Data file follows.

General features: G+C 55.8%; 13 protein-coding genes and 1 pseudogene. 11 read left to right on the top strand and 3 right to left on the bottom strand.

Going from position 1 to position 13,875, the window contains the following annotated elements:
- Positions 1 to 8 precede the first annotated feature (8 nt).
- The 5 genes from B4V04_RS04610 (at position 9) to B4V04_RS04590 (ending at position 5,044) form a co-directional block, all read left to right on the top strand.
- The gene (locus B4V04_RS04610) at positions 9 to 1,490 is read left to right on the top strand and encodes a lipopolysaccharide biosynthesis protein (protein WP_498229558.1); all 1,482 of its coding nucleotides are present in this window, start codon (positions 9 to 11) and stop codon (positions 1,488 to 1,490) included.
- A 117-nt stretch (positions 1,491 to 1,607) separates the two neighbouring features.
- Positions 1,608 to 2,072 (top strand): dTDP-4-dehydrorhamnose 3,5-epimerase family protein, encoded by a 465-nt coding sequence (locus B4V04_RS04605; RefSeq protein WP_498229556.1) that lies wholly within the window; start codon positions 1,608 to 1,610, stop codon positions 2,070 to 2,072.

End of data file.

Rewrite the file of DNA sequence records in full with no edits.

General features: G+C 55.8%; 13 protein-coding genes and 1 pseudogene. 11 read left to right on the top strand and 3 right to left on the bottom strand.

Going from position 1 to position 13,875, the window contains the following annotated elements:
- Positions 1 to 8 precede the first annotated feature (8 nt).
- The 5 genes from B4V04_RS04610 (at position 9) to B4V04_RS04590 (ending at position 5,044) form a co-directional block, all read left to right on the top strand.
- The gene (locus B4V04_RS04610) at positions 9 to 1,490 is read left to right on the top strand and encodes a lipopolysaccharide biosynthesis protein (protein WP_498229558.1); all 1,482 of its coding nucleotides are present in this window, start codon (positions 9 to 11) and stop codon (positions 1,488 to 1,490) included.
- A 117-nt stretch (positions 1,491 to 1,607) separates the two neighbouring features.
- Positions 1,608 to 2,072 (top strand): dTDP-4-dehydrorhamnose 3,5-epimerase family protein, encoded by a 465-nt coding sequence (locus B4V04_RS04605; RefSeq protein WP_498229556.1) that lies wholly within the window; start codon positions 1,608 to 1,610, stop codon positions 2,070 to 2,072.